Interactive Investor

Market snapshot: records fall on Wall Street but FTSE 100 misses out

Investors diversified overseas will be rubbing their hands together as US stocks rally again, but domestic equities remain mixed. ii's head of markets looks at latest developments.

9th February 2024 08:34

by Richard Hunter from interactive investor

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    As the earnings season generally goes from strength to strength, the main US indices are riding the wave and touching record highs.

    The S&P500 briefly touched the 5,000 level for the first time ever on Thursday, before falling back marginally. Meanwhile, the Dow Jones is also testing new highs, while the Nasdaq is still a couple of percentage points away from a fresh record.

    Alongside increasing optimism following strong earnings, the mega cap technology stocks have for the most part also made their contribution after a stellar 2023, largely driven by euphoria around potential AI applications.

    Indeed, the recently floated ARM Holdings ADR (NASDAQ:ARM) closed the session up almost 48% after it reported stronger than expected earnings and, equally importantly, forecast large demand for its chipmaker designs related to AI.

    Elsewhere, The Walt Disney Co (NYSE:DIS) rose by almost 12% on earnings which beat estimates, alongside a $3 billion share repurchase programme and a 50% uplift to its dividend.

    It is estimated that with over half of the S&P500 now having reported quarterly earnings, some 80% of companies have surpassed expectations, which has given support to the notion that the evident strength of the US economy gives the Federal Reserve little need to move interest rates for now.

    This in turn has lifted Treasury yields over recent sessions, but without the usual associated pressure on stocks as earnings continue to please. In the year to date, the main indices have all posted healthy gains, with the Dow Jones ahead by 2.7%, the S&P500 by 4.8% and the Nasdaq by 5.2%.

    In Asian markets, trading was lighter than usual ahead of the Lunar New Year holidays, with the likes of Hong Kong and Singapore finishing early and China and South Korea closed.

    In Japan, the Nikkei again tested highs not seen since 1990, encouraged by comments from the Bank of Japan, suggesting that the current easy monetary policy is likely to largely remain in place. In addition, the region has seen an influx of overseas investors who have chosen to flee Chinese markets in light of the country’s ongoing economic woes.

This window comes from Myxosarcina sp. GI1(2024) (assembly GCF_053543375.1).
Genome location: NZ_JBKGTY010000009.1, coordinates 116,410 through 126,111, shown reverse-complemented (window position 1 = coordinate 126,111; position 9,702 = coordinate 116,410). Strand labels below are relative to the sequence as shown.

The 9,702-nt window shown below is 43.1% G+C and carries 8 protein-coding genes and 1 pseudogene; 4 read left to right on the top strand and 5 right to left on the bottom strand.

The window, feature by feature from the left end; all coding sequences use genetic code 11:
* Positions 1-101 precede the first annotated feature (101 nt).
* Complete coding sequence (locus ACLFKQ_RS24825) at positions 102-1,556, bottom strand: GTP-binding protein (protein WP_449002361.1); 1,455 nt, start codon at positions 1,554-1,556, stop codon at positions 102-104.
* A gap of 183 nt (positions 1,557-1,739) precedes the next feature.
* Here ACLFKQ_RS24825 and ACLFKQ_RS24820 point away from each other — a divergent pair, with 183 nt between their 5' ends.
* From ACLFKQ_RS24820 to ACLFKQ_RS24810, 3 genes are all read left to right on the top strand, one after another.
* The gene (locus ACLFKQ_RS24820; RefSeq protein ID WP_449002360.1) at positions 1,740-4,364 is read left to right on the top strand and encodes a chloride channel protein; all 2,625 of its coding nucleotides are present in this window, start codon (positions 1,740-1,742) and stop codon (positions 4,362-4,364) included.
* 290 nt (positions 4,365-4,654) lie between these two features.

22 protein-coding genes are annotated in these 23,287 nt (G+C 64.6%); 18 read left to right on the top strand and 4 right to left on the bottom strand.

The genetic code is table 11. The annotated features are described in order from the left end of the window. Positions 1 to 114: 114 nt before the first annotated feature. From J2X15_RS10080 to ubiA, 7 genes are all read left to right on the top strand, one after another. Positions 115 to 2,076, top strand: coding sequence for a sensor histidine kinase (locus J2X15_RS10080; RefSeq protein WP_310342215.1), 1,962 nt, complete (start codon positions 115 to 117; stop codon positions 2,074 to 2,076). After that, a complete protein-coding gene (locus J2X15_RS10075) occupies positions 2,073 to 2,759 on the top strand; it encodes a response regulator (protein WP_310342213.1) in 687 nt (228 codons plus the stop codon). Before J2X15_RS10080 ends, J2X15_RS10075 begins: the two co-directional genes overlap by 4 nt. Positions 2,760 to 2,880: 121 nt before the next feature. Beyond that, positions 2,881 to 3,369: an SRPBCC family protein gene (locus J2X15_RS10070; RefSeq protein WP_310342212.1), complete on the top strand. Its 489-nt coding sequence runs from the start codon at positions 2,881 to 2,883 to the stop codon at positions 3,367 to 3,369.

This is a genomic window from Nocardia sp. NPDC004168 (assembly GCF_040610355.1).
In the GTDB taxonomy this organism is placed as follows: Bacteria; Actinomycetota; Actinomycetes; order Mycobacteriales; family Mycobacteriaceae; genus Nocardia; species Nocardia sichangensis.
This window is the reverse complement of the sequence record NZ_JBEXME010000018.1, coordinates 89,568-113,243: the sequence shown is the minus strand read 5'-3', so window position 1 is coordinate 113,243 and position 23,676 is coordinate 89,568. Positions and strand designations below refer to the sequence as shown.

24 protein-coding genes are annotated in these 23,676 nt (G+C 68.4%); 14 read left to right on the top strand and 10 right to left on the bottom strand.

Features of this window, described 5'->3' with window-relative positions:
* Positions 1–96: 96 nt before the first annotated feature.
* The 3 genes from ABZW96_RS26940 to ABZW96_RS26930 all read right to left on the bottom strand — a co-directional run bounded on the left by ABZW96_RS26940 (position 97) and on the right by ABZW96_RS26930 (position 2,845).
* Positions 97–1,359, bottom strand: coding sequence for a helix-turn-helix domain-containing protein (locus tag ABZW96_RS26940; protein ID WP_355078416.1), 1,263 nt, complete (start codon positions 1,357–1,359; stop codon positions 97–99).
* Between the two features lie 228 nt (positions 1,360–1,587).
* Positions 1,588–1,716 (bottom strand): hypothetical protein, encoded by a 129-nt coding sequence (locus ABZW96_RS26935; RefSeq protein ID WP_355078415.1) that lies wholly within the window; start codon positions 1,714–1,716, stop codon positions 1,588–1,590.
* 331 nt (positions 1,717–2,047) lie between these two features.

Indeed, the main China index, which has lost almost 30% over the last year, continues to be dogged by bouts of investor scepticism despite attempts by the authorities to imply some stimulative measures. As yet, there have not been any coordinated or concrete measures sufficient to lift sentiment, with the larger questions of consumer sentiment and a beleaguered property sector remaining unanswered.

    UK markets were mixed in early trade, after a weaker previous session in which there were some earnings disappointments. AstraZeneca (LSE:AZN) reversed some of yesterday’s losses resulting from a weaker than expected earnings print and despite a subsequent broker downgrade.

    Tesco (LSE:TSCO) also rose after announcing the sale of its retail banking business to Barclays (LSE:BARC), in a move seen to add weight to the supermarket’s aim of concentrating more heavily on its core food business. 

    Overall, however, UK markets remain in the doldrums for the time being given a lack of support from global investors, despite the increasingly yawning gap on the main indices and their foreign counterparts on valuation grounds.

    In the year to date, the FTSE100 has fallen by 1.7% and the FTSE250 by 2.9%, in sharp contrast to the bouts of optimism being enjoyed in many of the other major global areas.

    These articles are provided for information purposes only.  Occasionally, an opinion about whether to buy or sell a specific investment may be provided by third parties.  The content is not intended to be a personal recommendation to buy or sell any financial instrument or product, or to adopt any investment strategy as it is not provided based on an assessment of your investing knowledge and experience, your financial situation or your investment objectives. The value of your investments, and the income derived from them, may go down as well as up. You may not get back all the money that you invest. The investments referred to in this article may not be suitable for all investors, and if in doubt, an investor should seek advice from a qualified investment adviser.

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